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What are Bull and Bear Markets?  - Specifically in Forex

What are Bull and Bear Markets?  - Specifically in Forex

calendar 21/09/2023 - 07:09 UTC

We all know the expression, “When you smile, the whole world smiles with you”, which feels true, doesn’t it? The same facts of life seem a lot more promising when you’re in a good mood than when you’re feeling down. We also know how quick and fickle our mood changes can be, often triggered by some small incident we barely notice.

When you hear economists discussing the bullish vs bearish factors influencing a security’s price, the bullish and bearish meaning refers to the “mood” of the market. Indeed, financial markets experience mood swings just like the human beings who make them up. When a bull market is holding sway, it doesn’t just mean stock prices are on the rise. It means financial traders believe they will continue rising. In their eyes, the facts and the data point to a single, positive economic future. And we care about traders’ feelings and outlooks very much because these are what will, either spur them to keep on buying, or convince them to call a stop to it.

Like a self-fulfilling prophecy, continued buying will push up security prices and vindicate bullish predictions. Vice versa, pessimistic views of the economic future will discourage buying behaviour and depress share prices.

But how do you know when a bull or a bear market has arrived? And what does it mean, practically speaking, when one of the two has set in?


What Bull Markets Feel Like

When businesses are spending on expansion and consumers are buying lots of their products, a bull market can result. The cash inflows from sales translate into boosted revenue for companies, who are then able to hire more workers and improve their technology and production. Healthy company earnings encourage shareholders to maintain their positions or even buy more shares, which props up share prices by the laws of supply and demand. Employment levels are high, which gives people the finances to go out and make more purchases, keeping the cycle going. 

You wouldn’t expect someone to experience no mood at all for very long, and the same is true of the financial markets. By their very nature, markets tend to ebb and flow, going through cycles of uneven durations in both upward and downward directions. Not every upswing in the market is called a bull market, though. Analysts will only call it a bull market if it sweeps prices at least 20% above a recent low point. This happened, for instance, on June 8, 2023, when the S&P 500 index marked off a 20% improvement on its level back in October 2022. Although it would be correct to speak about real estate or bonds as being in a bull and bear market, the terms mostly refer to the equity market as measured by one of its three main indexes: the S&P 500, the Nasdaq 100, and the Dow Jones Industrial Average.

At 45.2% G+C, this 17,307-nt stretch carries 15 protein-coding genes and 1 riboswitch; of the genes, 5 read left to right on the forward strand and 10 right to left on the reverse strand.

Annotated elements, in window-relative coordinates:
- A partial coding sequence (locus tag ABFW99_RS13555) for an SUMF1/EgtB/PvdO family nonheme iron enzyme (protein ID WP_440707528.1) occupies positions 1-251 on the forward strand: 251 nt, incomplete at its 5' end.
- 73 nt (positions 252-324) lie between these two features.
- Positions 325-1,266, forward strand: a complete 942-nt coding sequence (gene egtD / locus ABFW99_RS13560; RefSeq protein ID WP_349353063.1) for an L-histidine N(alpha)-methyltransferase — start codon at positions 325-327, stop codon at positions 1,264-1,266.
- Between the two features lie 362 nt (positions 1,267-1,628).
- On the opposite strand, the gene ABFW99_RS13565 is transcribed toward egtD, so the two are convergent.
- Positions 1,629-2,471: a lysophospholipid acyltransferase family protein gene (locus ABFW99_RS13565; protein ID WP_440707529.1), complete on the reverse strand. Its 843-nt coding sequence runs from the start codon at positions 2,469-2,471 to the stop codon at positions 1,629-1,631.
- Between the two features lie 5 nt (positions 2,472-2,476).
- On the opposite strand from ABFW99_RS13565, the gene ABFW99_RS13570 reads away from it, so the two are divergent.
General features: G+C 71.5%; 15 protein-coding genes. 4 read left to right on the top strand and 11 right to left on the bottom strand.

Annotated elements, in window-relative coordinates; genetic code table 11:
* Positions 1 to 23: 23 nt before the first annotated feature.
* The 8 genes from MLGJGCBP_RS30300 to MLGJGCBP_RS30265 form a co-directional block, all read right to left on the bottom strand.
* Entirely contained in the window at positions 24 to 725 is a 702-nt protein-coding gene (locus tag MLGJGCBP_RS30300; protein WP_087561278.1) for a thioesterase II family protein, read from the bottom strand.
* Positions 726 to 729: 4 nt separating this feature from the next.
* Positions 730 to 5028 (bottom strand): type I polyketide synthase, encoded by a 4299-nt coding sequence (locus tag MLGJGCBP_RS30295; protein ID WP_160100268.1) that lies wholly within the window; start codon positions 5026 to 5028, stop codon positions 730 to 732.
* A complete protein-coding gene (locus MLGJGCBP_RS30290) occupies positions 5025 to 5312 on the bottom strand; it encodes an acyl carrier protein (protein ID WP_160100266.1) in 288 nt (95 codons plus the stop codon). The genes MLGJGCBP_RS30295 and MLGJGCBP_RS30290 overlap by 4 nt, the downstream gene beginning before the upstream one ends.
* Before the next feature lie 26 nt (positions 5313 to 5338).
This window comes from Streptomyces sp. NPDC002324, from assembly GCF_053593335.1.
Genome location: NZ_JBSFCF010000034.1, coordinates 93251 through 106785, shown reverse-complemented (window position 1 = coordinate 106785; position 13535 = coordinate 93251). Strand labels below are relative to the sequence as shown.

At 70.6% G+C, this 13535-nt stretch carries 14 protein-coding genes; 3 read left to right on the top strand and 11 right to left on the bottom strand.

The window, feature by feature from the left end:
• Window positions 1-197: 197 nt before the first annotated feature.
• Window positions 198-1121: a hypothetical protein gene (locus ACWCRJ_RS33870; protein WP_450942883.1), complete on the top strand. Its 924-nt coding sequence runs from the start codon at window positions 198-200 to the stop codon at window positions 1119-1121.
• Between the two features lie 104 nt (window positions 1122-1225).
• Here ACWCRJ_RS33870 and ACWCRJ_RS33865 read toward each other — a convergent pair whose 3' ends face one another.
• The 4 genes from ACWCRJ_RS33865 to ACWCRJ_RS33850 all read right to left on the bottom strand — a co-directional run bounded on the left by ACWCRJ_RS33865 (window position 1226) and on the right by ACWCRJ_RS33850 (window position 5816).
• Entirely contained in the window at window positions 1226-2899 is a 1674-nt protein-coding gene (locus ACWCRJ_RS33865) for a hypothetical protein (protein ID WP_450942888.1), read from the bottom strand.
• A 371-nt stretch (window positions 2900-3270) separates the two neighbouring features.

Examples of Bull Markets

Soon after the Second World War, from mid-1949 to mid-1956, a powerful bull market took hold in the U.S.A., driven by a consumer rush for goods and, also, strong exports. During an 86-month period, the S&P 500 gained a hefty 267%, sending back annual returns of 20% to those who had parked their money in it. When the Federal Reserve hiked interest rates and political volatility stirred in 1956, the bulls finally settled down.

Between October 2002 and October 2007, America’s real estate sector experienced intense growth after the Fed flattened interest rates. The financial entities that traded in mortgages as securities went through a boom period. However, the enthusiasm came to an abrupt end when interest rates rose again, heralding the arrival of a severe bear market in 2008.

Following the devastating financial crisis of 2008, the bulls took over again from March 2009 and dominated for the next 11 years. The S&P 500 gained more than 400% by February 2020, and unemployment dropped to its lowest in four decades.

Examples of Bull Markets

That Bearish Feeling

When stock prices are falling, sentiment in the market tends to be less rosy. People are in selling mood, which depresses the prices of stocks even more. Aside from this, company earnings are less robust, and businesses are not so keen to hire. They may even take the step of laying off some of their staff. It’s at the point when stock prices have plummeted 20% below a recent peak that analysts will name it a bear market.

Looking to a recent example, in the summer of 2022, all three main stock market indexes fell into a bear market. In the case before that, the arrival of Covid-19 in March 2020 pushed the S&P 500 into a bear market – 34% deep – in the space of only one month. Understandably, traders were apprehensive about the economic and social consequences of the unknown virus, so confidence in the economy waned. The good news is that bear markets tend to pass away more quickly than bull markets, hanging around for an average of only 9.7 months as opposed to bull markets’ 2.7 years.